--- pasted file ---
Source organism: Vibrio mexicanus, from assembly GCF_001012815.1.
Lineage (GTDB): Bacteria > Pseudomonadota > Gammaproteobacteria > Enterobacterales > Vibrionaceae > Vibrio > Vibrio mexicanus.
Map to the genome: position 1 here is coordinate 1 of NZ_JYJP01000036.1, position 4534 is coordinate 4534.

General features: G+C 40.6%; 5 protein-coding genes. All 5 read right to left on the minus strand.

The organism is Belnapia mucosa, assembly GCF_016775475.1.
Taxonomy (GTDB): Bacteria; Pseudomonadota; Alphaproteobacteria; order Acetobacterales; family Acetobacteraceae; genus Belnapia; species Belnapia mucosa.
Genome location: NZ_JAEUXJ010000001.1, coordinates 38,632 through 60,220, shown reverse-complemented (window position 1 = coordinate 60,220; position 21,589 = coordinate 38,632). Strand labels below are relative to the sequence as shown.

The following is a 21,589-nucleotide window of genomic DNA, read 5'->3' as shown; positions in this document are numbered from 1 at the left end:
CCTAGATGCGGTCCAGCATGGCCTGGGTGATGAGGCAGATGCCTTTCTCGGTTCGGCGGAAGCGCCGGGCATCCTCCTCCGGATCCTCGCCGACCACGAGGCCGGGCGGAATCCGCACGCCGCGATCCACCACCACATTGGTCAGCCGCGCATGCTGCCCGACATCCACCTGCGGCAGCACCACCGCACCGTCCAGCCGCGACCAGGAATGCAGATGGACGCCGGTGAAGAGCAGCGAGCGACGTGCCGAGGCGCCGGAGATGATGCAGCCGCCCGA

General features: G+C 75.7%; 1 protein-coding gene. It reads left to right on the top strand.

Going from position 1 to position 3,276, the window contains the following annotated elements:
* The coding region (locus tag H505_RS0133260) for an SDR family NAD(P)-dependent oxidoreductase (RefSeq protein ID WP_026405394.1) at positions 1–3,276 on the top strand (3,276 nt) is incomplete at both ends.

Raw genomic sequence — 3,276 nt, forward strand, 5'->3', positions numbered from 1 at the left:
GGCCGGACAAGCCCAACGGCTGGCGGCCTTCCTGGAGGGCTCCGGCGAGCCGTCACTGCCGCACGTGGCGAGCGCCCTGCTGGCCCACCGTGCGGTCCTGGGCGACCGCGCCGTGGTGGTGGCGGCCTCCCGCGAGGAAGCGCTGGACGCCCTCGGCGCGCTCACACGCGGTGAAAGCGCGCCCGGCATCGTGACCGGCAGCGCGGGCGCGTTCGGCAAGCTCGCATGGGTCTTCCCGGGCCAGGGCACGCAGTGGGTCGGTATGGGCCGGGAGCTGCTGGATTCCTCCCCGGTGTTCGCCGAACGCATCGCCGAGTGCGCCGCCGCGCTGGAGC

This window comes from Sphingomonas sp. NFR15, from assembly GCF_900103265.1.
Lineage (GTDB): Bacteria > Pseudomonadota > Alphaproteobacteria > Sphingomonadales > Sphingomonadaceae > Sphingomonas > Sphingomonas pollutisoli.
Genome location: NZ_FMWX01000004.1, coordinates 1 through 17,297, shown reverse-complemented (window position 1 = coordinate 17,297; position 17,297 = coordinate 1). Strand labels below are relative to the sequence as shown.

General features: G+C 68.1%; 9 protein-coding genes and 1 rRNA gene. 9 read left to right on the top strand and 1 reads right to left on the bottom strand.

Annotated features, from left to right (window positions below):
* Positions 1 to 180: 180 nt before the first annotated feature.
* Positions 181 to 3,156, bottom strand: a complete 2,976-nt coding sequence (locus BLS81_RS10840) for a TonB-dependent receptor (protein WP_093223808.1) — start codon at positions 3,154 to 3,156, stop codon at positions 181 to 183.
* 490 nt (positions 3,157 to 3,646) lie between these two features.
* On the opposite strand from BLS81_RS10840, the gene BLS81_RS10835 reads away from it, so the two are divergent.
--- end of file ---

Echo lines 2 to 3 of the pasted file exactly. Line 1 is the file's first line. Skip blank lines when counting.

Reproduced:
Lineage (GTDB): Bacteria > Pseudomonadota > Gammaproteobacteria > Enterobacterales > Vibrionaceae > Vibrio > Vibrio mexicanus.
Map to the genome: position 1 here is coordinate 1 of NZ_JYJP01000036.1, position 4534 is coordinate 4534.